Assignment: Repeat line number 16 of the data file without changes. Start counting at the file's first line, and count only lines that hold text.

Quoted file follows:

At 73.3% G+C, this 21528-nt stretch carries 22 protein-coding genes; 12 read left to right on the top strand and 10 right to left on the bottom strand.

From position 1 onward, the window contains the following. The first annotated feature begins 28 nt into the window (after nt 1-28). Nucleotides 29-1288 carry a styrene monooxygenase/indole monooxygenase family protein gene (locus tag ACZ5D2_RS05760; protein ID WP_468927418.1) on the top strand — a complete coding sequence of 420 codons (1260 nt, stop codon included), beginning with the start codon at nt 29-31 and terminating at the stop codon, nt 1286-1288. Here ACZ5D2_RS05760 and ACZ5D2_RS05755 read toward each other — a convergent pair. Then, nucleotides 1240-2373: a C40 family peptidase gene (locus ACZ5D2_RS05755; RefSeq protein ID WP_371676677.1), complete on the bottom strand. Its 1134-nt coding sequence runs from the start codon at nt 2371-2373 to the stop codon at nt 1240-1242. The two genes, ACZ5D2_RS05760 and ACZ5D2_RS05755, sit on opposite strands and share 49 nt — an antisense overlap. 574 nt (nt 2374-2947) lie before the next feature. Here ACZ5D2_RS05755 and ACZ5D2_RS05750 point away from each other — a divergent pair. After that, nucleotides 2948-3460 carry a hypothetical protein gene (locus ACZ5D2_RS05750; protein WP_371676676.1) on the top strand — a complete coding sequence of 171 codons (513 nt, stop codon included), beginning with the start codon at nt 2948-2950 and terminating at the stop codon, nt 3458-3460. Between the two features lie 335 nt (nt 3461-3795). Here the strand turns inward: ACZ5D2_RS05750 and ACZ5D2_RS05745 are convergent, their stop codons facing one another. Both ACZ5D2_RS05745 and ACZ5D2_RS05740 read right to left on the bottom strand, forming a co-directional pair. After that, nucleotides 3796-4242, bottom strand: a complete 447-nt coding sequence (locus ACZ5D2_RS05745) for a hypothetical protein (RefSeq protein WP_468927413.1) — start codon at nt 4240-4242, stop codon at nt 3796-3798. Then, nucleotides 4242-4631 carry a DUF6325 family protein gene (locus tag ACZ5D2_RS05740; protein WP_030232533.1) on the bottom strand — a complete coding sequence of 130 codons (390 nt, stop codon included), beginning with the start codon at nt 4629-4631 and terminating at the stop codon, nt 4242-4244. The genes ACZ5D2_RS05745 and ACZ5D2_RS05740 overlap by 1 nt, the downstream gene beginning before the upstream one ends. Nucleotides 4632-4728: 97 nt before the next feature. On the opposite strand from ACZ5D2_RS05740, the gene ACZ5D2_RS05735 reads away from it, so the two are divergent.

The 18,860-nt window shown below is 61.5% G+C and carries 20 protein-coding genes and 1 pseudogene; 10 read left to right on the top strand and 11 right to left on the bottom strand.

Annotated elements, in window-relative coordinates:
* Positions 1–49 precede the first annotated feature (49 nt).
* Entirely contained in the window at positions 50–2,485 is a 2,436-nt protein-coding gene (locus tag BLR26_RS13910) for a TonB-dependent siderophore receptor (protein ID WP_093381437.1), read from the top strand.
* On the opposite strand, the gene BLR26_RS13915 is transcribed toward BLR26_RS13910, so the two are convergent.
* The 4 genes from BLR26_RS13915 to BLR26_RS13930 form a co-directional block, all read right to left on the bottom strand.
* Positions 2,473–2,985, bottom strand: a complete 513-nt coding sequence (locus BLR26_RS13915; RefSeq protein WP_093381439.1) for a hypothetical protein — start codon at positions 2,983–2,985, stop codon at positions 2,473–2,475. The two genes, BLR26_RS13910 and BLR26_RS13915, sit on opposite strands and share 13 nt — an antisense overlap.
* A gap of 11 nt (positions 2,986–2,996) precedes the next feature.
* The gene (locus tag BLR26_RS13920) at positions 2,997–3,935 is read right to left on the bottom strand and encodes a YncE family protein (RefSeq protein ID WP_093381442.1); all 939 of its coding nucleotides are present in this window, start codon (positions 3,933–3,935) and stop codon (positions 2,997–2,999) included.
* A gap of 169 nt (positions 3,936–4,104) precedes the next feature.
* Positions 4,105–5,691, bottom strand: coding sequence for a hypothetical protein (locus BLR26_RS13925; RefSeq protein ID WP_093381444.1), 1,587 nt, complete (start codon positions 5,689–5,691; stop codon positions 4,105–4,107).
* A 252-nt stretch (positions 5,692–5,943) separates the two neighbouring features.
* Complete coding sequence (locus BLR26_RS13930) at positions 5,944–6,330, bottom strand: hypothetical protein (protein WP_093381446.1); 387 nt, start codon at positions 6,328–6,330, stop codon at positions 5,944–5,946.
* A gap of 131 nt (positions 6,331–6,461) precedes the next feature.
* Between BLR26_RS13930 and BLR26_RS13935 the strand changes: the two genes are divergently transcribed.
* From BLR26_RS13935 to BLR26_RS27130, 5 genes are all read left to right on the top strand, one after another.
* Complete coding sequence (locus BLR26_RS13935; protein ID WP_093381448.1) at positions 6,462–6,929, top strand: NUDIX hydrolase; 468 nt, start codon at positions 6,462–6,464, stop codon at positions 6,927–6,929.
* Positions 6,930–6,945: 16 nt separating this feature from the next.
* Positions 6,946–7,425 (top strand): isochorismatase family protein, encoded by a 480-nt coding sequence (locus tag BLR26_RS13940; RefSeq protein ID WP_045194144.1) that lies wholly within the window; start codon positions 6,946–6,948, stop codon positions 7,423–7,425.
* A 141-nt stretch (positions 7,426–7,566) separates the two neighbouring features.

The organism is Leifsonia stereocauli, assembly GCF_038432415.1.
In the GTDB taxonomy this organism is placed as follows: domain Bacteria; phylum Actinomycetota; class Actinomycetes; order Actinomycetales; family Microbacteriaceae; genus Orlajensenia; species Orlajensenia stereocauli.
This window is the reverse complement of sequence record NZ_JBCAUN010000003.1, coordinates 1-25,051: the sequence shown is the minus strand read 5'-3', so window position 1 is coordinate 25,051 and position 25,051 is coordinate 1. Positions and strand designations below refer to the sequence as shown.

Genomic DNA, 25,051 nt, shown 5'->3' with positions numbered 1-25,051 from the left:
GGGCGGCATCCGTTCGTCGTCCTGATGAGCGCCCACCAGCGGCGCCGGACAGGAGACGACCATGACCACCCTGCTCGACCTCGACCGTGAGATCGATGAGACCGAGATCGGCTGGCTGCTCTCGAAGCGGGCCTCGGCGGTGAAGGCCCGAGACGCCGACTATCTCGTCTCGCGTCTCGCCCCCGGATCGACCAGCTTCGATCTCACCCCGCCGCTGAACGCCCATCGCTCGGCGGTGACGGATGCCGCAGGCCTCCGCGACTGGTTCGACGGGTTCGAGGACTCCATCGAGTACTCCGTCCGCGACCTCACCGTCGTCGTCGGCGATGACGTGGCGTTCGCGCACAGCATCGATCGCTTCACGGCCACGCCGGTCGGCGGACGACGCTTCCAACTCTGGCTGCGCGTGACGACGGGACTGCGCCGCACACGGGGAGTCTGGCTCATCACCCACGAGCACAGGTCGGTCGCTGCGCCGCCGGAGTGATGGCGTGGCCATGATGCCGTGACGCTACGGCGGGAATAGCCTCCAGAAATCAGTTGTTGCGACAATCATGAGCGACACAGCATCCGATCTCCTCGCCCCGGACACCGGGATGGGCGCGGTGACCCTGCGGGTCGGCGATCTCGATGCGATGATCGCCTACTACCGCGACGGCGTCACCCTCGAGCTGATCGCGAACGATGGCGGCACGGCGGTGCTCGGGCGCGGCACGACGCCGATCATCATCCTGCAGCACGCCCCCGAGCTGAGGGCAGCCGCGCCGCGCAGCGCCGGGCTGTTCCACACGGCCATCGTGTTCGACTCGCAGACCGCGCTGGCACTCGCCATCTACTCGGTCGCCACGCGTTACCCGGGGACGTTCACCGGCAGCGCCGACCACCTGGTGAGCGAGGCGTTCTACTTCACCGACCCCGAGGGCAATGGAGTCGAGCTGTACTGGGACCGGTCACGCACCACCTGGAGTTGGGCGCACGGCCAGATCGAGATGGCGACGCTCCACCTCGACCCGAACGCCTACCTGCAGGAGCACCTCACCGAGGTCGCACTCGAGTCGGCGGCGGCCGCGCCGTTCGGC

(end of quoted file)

* A gap of 131 nt (positions 6,331–6,461) precedes the next feature.